Let’s define what the term “depreciation” is and how it applies to rental property and other assets. This is a system of cost recovery for certain types of assets to account for wear and tear as well as obsolescence. This system has several classes and methods of depreciation based upon the type and use of the property. Also, it generally begins at the point of time in which the asset is placed into service for use.
Please note that when property is placed into service and disposed of in the same period, no depreciation is allowed.
In order to determine the proper method of depreciation, you must consider the following:
- The class life and basis of the asset
- If the property is “Listed Property” such as an automobile.
- Taxpayer election to expense a portion of the asset under Sec. 179
- Qualification of purchase bonus or other benefit in the first year of depreciation
We shall focus here on the most common method for most property which is called MACRS (Modified Accelerated Cost Recovery Method). Now let’s look at an example here, last year on June 15th you purchased a property in which there is the following attached:
- Land $750,000 (stated value per County records)
- Building $500,000 (per sale and property tax records)
- Equipment $75,000 all new fixed assets purchased at point of sale by the new owner.
On September 1, you had some improvements made to the building by adding on window awnings. Total cost came to $7,500.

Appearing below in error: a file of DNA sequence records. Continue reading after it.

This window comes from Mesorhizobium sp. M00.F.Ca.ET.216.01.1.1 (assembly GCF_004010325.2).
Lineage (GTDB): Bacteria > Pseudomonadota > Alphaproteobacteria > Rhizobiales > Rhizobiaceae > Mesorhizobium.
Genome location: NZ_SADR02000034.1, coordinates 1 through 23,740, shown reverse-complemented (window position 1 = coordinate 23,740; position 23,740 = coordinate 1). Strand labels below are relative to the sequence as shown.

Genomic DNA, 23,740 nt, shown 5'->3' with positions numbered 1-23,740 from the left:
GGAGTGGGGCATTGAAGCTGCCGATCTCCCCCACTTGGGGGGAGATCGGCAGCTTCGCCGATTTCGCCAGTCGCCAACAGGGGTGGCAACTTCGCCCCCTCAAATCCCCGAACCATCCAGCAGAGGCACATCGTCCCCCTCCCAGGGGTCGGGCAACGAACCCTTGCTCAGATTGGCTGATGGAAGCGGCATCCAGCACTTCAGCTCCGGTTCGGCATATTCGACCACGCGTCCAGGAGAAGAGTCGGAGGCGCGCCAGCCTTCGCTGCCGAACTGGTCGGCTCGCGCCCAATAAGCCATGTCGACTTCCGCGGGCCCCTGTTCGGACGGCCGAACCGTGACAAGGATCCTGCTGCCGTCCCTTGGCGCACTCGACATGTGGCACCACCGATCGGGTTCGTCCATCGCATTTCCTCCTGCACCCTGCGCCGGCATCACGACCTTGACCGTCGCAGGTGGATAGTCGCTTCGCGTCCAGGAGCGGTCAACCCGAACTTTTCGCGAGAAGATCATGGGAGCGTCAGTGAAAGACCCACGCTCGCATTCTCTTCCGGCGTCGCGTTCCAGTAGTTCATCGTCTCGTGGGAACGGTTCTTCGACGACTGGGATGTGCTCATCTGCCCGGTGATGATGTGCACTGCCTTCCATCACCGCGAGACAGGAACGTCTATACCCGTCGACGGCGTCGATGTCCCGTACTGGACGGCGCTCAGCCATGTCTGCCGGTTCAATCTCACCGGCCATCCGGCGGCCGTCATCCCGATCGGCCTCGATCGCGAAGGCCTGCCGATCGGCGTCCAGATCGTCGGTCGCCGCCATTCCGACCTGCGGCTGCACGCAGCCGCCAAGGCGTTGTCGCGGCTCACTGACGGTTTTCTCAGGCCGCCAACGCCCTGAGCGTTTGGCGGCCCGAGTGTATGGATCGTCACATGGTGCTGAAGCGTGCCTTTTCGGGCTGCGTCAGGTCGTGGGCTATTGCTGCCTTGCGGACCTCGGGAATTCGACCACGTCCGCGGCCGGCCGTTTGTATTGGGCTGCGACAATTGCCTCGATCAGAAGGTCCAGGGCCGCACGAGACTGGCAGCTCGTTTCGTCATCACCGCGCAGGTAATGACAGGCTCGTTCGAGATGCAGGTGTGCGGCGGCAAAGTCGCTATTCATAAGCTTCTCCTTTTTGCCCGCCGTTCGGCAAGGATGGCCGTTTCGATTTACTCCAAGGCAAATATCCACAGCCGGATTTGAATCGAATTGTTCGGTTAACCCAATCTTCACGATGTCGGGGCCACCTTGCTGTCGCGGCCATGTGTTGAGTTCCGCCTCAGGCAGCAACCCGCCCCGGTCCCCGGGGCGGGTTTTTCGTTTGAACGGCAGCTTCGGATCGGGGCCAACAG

First let’s look at Land; due to its nature land is not depreciable so there is no cost to recover here. The next item is the Building at $500,000. This would be allowed and under the MACRS system based upon value the $500,000 would be assigned a cost recovery class life.
The Equipment that was purchased by the new owner would also qualify and would fall under the assigned MACRS schedule based upon its class life and cost basis.
The amount of depreciation that you can deduct may have certain “Dollar Limits”. Certain Real Property placed in service in 2012 should not exceed $500,000. If there is more than one property involved, you will need to allocate the limit between the properties up to the limit of $500,000. Also the purchase date and date placed into service sometimes are not the same. The completion of installation and the time the item started to be used is generally the date of service.
Lastly, the Building improvement, would also qualify, however there may be some other issues to consider in the basis since the window awnings may qualify for energy credits, etc. This of course would affect the first year basis depreciation cost calculation.
Always keep in mind certain incentives such as location in an “Enterprise Zone” will have an effect on your depreciation calculations since the basis may be adjusted by these credits. The Holding period will come into play at the time of sale or exchange.
For more information please review IRS Publications 946